Trinity Lutheran Church - Tinley Park
Trinity Lutheran Church installed a 13-rank, two-manual Möller pipe organ in its newly constructed sanctuary in 1963. In 1991, the congregation built a new sanctuary and relocated the Möller in the new worship space. A committee was formed in 1995 for the purpose of developing a recommendation for the enlargement of the organ to meet the needs of the new sanctuary and Trinity's ongoing music ministry. In 1999, a motion was made and approved by the Voters Assembly to move forward with the project for approximately $250,000. A fund-raising campaign was put into place, and within a year funding was completed. After researching various local pipe and digital organ builders, a contract was signed with S.B. Smith and Associates in Elmhurst, IL to remove the existing Möller pipe organ, install a new console with digital sounds, re-install and re-voice the existing pipework and install additional pipe ranks with a new facade to better accommodate the new worship space.
THE NEW ORGAN DESCRIPTION
The new organ console for Trinity Lutheran Church was built by Rodgers Instruments of Hillsboro, Oregon. The custom console has five divisions (Great, Swell, Choir/Positiv, Pedal and Solo). The instrument has three 61-note keyboards with ivora naturals, ebony sharps and a 32-note pedalboard built to the specifications of the American Guild of Organists. Through the use of sophisticated Intel microprocessors, the organist can harness the power of three instruments at one time (a 27-rank pipe organ, a 54-stop, all digital organ, and a sophisticated 16-channel MIDI controller and sound module). Following is a description of each part.
The organ combines 15 ranks of the original 1963 M.P. Möller (Opus 9820) pipe organ with 12 new ranks of European pipework. The largest pipes of the 16’ Prestant form the beautiful new facade, which hides the swell shade openings and adds symmetry to the north wall of the worship space. The various ranks of pipes range in size from about 6" to 16'. The organ has a very traditional layout. The new Choir/Positiv division is located (to the left) on the west wall next to the main façade. This division was needed to add more "presence" for Trinity's choirs. The Great Division is located on the left (west) half of the original shelf above the choir. The Swell Division is located on the right half of the shelf behind the striking new faςade. The new pipework was provided by International Organ Supply of Riverside, Illinois. Every pipe was handmade in Europe by third and fourth generation pipe makers. Pipe materials consist of 75% tin.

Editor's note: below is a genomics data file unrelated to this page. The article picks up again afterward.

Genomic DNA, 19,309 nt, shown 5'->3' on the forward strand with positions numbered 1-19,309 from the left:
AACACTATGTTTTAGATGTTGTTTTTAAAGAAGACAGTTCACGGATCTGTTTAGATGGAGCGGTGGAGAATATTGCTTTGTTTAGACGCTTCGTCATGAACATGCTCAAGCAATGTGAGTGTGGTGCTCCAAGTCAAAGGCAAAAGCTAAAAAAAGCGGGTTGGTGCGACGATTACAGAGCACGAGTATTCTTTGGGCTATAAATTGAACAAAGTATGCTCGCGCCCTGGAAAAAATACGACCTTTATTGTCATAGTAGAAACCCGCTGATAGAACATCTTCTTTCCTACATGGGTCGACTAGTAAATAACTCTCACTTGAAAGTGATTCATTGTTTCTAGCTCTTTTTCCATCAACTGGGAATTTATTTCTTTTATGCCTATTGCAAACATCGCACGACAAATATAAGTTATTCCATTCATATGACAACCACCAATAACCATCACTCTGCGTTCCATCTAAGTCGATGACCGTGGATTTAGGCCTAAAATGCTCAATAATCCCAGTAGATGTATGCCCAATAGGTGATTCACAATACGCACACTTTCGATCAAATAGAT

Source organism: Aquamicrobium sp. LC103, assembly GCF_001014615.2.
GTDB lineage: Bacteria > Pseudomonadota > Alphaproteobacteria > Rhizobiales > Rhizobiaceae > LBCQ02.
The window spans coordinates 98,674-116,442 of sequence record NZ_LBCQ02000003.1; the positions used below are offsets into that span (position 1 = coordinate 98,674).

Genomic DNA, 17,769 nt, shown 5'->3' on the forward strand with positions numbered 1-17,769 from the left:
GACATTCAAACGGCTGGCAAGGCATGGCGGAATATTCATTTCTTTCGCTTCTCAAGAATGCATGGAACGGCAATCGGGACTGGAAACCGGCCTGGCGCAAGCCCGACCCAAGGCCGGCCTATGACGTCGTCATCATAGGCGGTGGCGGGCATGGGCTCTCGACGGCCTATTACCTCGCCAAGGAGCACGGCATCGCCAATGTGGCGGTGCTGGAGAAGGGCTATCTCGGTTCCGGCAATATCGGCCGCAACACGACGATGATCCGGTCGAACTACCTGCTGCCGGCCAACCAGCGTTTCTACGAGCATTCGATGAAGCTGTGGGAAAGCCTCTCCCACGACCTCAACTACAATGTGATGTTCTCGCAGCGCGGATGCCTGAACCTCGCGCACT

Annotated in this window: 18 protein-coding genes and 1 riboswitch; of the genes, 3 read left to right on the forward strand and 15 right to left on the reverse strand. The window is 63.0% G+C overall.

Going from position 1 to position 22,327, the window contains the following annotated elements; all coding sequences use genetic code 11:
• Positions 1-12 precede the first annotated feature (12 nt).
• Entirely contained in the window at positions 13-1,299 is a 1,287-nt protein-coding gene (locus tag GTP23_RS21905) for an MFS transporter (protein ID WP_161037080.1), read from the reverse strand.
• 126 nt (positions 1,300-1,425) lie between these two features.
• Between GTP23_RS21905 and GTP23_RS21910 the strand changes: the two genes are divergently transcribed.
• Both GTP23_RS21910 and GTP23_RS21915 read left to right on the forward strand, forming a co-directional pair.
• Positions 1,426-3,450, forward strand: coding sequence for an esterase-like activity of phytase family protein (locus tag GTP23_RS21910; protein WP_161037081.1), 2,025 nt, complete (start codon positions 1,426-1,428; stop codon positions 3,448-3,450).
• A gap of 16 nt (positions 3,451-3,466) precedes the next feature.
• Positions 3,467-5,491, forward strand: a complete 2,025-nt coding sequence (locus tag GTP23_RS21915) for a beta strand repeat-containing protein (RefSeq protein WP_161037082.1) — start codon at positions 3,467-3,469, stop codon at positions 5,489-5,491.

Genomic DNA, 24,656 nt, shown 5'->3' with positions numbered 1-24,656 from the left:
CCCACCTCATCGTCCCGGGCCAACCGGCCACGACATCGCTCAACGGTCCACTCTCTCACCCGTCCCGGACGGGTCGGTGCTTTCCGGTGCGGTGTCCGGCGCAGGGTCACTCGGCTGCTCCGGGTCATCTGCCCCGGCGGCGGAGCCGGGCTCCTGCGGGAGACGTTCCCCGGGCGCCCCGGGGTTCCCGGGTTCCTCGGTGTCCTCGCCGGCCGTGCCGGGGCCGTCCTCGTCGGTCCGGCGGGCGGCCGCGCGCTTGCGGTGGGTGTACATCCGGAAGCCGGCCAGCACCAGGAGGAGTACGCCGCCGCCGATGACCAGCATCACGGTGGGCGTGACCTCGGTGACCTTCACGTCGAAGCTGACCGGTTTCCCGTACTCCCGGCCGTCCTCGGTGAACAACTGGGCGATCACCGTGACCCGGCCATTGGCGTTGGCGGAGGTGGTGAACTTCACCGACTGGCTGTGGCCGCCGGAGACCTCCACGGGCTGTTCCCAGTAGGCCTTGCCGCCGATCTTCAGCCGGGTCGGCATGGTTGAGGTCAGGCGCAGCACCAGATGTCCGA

The instrument features multiple microprocessors and Digital Voice Modules that contain pipe "samples" from notable pipe organs throughout the world. Twelve hundred watts of power drive ten discrete audio channels (in stereo) to over 58 speaker cones that produce the dimension and dynamics of a 90+ rank pipe organ. With its parallel processing architecture, the organ offers 14 couplers of 16', 8' and 4' pitches to expand the variety even further. The "floating" Solo Division includes a digital "solo trumpet" that can play from any division. Each note of every digital stop has been adjusted to the unique acoustics of Trinity's worship space and to the taste of Trinity's worship needs. Since not all ranks of the original organ contained 61 or 73 pipes, as such, digital “extensions” were added to fill in the missing notes.
The Rodgers console is the most sophisticated MIDI controller available for churches. It has eight (live) MIDI couplers that can access and broadcast on all 16 MIDI channels. This new system will allow Trinity's musicians to add over 16,000 additional sounds to the present organ today or at any time in the future. In addition to the above features, the Rodgers console includes several unique features such as Harris mechanical draw knobs, automatic tuning of the digital and MIDI stops (to the pipes), automatic turn-off circuitry, automatic pedal and melody couplers, self-diagnostic test systems, a solid-state transposer, unlimited memory levels, and adjustable tremulants.
With a wide range of diversity and changes taking place in the field of church music, it is encouraging to know that Trinity has an instrument that is firmly rooted in its heritage with the ability to move into the future